Monday, March 21, 2005

Another Democratic End Run Blocked

The Supreme Court today denied certiorari in a pair of cases involving the President's ability to make judicial appointments when the Senate is in recess. At issue is Article 2, Sec. 2, Cl. 3 of the U.S. Constitution, to wit:
The President shall have Power to fill up all Vacancies that may happen during the Recess of the Senate, by granting Commissions which shall expire at the End of their next Session.
This clause does not indicate how it must come to pass that the Senate is in recess, only that it be so. It does not specify that the Senate be formally adjourned.

Of course, the Democrats are trying to make some political hay out of the recess appointments of Charles Pickering and William Pryor to the Federal Circuit bench after the Senate Democrats filibustered efforts to get an up or down vote on these men. The Democrats hope that eventually the Supreme Court will put a restrictive reading on the meaning of the term "recess" such that the only time a President could make a recess appointment would be when the Senate has adjourned for the final time at the end of a session of Congress. Since recess appointments last only until the end of the Congressional session, this would completely gut the power.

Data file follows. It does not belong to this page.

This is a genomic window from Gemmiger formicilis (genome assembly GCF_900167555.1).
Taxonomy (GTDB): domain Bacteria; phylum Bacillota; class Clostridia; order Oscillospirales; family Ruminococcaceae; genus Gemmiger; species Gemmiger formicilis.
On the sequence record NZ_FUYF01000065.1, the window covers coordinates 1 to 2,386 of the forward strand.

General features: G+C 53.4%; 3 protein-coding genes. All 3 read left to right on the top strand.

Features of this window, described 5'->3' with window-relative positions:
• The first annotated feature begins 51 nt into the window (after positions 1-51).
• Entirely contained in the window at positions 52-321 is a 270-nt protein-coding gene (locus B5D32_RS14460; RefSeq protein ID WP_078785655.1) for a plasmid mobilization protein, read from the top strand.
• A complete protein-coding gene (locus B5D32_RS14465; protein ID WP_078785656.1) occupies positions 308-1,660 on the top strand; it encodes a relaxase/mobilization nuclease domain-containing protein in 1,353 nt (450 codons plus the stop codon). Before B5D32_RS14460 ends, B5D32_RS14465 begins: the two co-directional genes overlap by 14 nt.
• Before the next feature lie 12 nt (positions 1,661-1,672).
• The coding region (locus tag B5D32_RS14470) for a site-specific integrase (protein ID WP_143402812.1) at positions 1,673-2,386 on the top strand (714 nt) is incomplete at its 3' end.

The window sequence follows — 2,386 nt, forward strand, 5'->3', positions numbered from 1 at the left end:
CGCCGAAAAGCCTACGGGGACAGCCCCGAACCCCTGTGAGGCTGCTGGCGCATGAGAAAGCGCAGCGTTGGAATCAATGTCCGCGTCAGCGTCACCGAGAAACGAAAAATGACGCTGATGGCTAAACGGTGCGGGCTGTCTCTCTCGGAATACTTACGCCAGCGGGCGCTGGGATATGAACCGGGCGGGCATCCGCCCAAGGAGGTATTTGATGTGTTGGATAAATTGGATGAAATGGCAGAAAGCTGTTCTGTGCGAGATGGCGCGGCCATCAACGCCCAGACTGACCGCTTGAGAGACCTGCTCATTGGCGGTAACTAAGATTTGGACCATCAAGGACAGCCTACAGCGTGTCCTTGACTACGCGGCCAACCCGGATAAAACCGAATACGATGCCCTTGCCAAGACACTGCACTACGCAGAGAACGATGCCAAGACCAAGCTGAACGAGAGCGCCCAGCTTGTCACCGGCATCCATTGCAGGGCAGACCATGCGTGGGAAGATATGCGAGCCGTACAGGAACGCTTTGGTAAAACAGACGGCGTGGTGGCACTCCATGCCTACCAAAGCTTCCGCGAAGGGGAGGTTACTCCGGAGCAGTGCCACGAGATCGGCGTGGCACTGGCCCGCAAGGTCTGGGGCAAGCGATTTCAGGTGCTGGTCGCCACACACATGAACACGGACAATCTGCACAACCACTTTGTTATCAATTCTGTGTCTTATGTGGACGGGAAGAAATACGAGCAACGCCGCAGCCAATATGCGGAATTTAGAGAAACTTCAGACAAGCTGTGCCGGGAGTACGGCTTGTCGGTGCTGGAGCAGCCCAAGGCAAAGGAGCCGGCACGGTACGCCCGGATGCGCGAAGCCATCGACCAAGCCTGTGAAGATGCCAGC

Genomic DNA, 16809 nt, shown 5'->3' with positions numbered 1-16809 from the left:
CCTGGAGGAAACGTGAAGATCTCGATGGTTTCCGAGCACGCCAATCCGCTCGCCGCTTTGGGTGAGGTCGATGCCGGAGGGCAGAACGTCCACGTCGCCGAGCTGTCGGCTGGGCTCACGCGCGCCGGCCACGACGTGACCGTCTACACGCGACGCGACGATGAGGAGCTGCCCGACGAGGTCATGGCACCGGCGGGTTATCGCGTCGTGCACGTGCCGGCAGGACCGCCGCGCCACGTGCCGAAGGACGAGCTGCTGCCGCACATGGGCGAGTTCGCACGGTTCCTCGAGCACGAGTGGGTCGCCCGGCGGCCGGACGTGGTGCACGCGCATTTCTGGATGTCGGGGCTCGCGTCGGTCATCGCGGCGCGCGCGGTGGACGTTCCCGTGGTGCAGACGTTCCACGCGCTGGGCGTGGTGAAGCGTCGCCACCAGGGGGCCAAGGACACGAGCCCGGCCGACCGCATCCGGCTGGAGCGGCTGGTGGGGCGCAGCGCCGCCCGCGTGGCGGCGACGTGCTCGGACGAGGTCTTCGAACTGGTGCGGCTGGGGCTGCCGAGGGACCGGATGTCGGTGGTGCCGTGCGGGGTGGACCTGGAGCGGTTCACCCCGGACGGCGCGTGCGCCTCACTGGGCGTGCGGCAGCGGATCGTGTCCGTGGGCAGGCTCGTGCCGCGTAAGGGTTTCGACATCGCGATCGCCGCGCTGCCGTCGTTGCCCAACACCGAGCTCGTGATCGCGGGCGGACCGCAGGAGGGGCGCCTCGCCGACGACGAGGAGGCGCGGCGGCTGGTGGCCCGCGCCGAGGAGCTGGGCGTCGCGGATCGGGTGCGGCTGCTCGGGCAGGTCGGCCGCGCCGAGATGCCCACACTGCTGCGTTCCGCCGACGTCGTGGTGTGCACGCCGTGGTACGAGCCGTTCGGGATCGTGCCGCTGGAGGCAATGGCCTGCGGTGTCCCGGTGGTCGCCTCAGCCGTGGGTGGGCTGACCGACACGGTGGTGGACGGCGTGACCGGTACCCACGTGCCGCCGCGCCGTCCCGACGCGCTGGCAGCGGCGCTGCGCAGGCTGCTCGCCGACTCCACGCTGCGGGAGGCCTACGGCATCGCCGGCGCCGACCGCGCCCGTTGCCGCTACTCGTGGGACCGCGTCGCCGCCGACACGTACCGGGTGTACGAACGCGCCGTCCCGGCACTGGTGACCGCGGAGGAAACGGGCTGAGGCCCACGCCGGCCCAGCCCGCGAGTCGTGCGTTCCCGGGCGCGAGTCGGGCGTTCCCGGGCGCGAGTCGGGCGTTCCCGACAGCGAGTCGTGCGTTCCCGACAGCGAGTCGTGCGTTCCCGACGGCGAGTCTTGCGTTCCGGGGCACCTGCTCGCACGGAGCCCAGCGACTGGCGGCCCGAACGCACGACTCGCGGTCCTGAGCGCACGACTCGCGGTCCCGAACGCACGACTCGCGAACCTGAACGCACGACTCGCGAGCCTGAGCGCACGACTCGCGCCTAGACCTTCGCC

Justice Stevens telegraphs where at least the liberal wing of the Court would go with this when the case reaches the Court following disposition by all lower courts:
"It would be a mistake to assume that our disposition of this petition constitutes a decision on the merits of whether the president has the constitutional authority to fill future (judicial) vacancies, such as vacancies on this court," Stevens wrote.
I hope at least 5 Justices disagree with Justice Stevens.
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